Catalunya, often called Catalonia in old-fashioned English language guides (Ed: and by editor Nick Lloyd), is a lovely part of the world, with a glorious climate and beautiful scenery. Ancient Iberian, Basque, Celtic, Phoenician, Greek, Roman, Visigoth, Jewish, Arabic, Berber, Frankish, Norman, Lombard and other cultural influences abound in the landscape, artefacts, architecture, traditions and customs of the territory. People from Andalucia , Galicia and other parts of Spain have flocked to Barcelona and other Catalan towns over the last century or more, and tourism has played a major role in the economy since the 1960s. Recent immigration from North and West Africa , Eastern Europe and Latin America has given Barcelona a cosmopolitan feel, and Spanish membership of the European Union is having a massive impact in many spheres, not least agriculture. With such varied influences, how could the local food not be interesting?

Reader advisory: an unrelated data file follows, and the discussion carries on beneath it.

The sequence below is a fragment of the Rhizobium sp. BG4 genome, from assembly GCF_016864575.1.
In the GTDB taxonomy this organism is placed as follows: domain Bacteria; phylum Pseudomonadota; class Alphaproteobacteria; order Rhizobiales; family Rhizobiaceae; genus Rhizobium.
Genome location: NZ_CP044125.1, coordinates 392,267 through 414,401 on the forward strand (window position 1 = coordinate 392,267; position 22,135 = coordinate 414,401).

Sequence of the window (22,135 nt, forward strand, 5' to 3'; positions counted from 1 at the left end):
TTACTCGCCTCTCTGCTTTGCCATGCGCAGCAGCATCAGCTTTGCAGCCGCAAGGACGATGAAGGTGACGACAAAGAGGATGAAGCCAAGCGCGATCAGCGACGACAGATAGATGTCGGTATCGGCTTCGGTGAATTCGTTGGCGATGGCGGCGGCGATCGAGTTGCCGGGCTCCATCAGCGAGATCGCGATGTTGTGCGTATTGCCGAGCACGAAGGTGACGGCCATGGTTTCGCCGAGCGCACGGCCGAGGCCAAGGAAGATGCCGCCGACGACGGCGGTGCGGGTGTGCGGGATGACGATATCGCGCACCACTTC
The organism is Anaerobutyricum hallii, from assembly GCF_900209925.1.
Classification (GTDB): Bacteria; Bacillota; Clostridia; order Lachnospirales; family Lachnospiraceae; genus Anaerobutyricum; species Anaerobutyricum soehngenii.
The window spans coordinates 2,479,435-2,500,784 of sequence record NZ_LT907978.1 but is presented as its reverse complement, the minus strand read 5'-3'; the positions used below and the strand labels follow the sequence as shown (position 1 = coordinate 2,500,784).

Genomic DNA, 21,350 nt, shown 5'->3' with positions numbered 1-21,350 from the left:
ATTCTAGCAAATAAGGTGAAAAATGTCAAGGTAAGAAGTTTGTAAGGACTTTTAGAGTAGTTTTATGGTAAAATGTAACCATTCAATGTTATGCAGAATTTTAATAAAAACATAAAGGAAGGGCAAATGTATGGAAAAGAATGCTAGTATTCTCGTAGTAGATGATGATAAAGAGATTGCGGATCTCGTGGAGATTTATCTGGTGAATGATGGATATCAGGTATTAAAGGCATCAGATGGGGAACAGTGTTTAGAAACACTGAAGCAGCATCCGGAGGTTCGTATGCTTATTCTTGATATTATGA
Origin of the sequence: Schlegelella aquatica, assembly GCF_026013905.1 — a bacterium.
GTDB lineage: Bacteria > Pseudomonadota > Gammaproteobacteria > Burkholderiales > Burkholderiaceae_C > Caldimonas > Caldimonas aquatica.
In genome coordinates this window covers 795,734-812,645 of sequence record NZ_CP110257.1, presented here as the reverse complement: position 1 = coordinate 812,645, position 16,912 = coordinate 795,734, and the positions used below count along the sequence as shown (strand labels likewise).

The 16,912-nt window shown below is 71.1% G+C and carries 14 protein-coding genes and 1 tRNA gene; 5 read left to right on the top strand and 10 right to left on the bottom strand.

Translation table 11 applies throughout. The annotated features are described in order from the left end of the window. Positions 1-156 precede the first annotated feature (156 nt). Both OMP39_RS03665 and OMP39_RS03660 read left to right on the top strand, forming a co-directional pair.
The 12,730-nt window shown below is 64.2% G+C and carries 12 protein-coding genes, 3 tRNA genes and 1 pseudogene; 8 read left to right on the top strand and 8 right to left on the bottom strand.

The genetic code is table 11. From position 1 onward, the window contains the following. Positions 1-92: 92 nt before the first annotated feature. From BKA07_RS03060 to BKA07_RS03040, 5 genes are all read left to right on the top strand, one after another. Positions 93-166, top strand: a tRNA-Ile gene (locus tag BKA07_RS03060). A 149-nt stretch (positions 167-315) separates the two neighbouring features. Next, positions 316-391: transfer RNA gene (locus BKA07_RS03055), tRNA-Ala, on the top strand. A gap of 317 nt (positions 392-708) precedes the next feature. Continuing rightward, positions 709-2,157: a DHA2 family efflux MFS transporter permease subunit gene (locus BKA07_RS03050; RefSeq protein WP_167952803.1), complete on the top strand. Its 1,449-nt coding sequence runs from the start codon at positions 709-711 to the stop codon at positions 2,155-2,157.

As my friends know, I love food. I adore good Chinese and Indian foods in all their varieties and I worship at the altar of French cuisine. My father's list of the top four great cuisines of the world also includes Turkish food; under this Ottoman heading I would include the fine dishes on offer in Greek and Lebanese restaurants. I would personally expand the list to include Italian, Mexican, Japanese and Thai cuisines, and I also rate Korean, Vietnamese and Indonesian gastronomies very highly indeed. I have feasted on recipes from Morocco , Egypt , Sudan , Ethiopia , South Africa , Argentina , Brazil , Columbia , Peru , Cuba and other islands in the Caribbean . I like Scandinavian and Russian food, and the German speaking countries produce lovely cakes. Swiss dishes are fun in winter, and Hungarian goulash can be superb. I can't think of anything nice to say about Dutch or Belgian food, but they do serve hearty rations! I have a soft spot for Venezuelan dishes, and I will also staunchly defend British food and its Irish and Antipodean variations and derivatives, especially pies. I have immense respect for North American food as a confluence of world cuisine, from the lowliest diner or pizza parlour to the poshest restaurants in Beverley Hills , though I have to admit that MacBurger joints are bad ambassadors. I love cross-cultural hybrids such as Tex-Mex, Cuban-Chinese, or (arguably) Chow Mein, and even what in English pub circles are called Pakistani curries (except the hottest ones). I'm always on the lookout for some new type of food to try. I've had some unfortunate experiences with East European, West African, and some Central American food, but I'm still willing to taste dishes from those parts of the world, along with food I've never tried from places such as East Africa , Central Asia , Nepal , Burma or New Guinea . Exotic foodstuffs such as kangaroo, ostrich, antelope or shark have always interested to me. As a child I used to refuse to eat certain things, but as a result of my travels I have learnt to be prepared to ingest almost anything edible, and I have tried brains, eyeballs, intestines, testicles, jellyfish and fried locust, although I can't honestly rave about any of them.